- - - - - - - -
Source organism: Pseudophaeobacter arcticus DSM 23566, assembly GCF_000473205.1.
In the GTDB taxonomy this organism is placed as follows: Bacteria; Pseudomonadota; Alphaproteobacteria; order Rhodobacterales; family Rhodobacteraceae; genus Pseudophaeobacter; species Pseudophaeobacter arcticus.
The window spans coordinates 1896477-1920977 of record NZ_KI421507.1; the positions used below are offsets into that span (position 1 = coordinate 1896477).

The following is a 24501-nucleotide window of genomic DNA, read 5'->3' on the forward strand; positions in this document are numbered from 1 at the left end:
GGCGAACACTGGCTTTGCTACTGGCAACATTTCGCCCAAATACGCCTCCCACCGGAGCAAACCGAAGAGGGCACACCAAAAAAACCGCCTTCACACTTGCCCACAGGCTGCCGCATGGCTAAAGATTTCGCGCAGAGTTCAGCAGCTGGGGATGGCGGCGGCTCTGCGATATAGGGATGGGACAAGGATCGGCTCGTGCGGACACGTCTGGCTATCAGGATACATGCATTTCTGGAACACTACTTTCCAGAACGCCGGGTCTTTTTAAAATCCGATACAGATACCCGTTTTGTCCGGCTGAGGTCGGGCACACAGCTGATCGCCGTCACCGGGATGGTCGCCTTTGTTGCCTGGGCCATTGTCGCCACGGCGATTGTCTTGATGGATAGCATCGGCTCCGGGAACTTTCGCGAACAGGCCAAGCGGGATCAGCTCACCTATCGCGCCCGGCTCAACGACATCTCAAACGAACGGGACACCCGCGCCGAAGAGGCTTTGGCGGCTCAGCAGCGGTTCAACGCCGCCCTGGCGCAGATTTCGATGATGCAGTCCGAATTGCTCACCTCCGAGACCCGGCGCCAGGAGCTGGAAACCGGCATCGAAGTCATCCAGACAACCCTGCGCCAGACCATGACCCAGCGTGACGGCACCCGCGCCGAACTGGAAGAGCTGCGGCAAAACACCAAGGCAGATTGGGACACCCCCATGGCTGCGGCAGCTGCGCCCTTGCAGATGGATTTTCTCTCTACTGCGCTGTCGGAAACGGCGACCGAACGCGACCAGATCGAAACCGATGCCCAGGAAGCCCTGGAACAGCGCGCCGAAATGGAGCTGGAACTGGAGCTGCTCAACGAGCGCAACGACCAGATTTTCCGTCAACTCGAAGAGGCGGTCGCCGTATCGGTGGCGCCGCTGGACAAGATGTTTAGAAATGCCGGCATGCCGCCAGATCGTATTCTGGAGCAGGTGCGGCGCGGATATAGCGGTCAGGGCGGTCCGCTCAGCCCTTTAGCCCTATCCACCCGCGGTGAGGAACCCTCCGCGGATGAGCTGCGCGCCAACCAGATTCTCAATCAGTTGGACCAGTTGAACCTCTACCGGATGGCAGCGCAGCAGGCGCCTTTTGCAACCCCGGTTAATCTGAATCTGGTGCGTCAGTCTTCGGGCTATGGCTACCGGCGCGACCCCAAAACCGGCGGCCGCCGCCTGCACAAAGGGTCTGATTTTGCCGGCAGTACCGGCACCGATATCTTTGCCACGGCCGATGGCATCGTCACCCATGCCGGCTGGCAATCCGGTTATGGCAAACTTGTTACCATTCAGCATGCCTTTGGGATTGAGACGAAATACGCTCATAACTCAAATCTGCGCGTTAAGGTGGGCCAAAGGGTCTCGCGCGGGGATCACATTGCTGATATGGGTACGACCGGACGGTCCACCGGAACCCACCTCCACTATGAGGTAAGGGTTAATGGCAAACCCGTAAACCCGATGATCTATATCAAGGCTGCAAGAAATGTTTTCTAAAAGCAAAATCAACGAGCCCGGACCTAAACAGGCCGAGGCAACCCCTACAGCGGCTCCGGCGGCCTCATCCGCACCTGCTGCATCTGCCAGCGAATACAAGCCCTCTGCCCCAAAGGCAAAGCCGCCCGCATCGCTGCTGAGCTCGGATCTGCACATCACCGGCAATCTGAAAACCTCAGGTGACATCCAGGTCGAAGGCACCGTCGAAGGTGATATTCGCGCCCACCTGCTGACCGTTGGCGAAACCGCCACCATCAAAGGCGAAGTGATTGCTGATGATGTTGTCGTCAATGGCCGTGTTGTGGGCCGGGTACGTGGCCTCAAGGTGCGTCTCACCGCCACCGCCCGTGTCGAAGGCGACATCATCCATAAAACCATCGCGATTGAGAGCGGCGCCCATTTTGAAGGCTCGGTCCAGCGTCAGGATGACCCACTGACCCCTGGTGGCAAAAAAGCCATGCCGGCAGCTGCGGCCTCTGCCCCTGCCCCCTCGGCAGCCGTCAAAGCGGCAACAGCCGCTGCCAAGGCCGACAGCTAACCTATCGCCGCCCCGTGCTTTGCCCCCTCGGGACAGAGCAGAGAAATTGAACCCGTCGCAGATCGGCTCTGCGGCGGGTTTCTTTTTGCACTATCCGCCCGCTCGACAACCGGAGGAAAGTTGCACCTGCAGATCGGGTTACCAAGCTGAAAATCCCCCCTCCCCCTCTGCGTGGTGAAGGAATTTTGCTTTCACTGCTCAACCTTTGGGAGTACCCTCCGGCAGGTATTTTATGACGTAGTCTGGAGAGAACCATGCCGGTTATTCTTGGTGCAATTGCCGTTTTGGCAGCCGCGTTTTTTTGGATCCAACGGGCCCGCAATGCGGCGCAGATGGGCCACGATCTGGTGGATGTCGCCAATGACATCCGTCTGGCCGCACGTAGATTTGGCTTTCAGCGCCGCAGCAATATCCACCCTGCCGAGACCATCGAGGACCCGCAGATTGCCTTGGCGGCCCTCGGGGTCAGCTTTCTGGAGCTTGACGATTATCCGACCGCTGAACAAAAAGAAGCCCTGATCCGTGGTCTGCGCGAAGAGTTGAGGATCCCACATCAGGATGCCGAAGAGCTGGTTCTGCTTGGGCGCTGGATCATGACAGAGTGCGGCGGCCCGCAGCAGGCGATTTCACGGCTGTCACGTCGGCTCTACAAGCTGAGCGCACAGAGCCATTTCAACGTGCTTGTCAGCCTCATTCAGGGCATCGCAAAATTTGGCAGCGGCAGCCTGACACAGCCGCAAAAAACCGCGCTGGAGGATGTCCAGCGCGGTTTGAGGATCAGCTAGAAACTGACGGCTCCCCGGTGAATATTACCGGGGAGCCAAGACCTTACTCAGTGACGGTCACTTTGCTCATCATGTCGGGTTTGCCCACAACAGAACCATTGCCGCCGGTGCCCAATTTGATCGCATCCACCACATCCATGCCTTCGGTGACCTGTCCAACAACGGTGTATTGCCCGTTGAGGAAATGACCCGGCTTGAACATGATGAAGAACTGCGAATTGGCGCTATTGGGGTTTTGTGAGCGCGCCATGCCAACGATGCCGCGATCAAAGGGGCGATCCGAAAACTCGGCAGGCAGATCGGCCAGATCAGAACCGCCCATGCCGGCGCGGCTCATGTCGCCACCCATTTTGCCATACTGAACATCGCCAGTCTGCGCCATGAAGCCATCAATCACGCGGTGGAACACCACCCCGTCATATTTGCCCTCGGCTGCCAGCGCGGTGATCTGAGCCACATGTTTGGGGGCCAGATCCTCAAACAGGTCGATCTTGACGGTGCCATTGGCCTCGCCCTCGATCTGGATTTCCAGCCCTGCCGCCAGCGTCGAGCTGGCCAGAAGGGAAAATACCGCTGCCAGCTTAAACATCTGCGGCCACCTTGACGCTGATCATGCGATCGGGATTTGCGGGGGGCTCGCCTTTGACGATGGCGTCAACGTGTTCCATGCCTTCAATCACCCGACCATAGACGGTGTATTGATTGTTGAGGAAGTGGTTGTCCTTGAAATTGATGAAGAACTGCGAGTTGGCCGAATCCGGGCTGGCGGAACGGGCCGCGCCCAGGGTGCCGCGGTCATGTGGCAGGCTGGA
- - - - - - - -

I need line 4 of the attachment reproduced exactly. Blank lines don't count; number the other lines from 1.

The following is a 24501-nucleotide window of genomic DNA, read 5'->3' on the forward strand; positions in this document are numbered from 1 at the left end: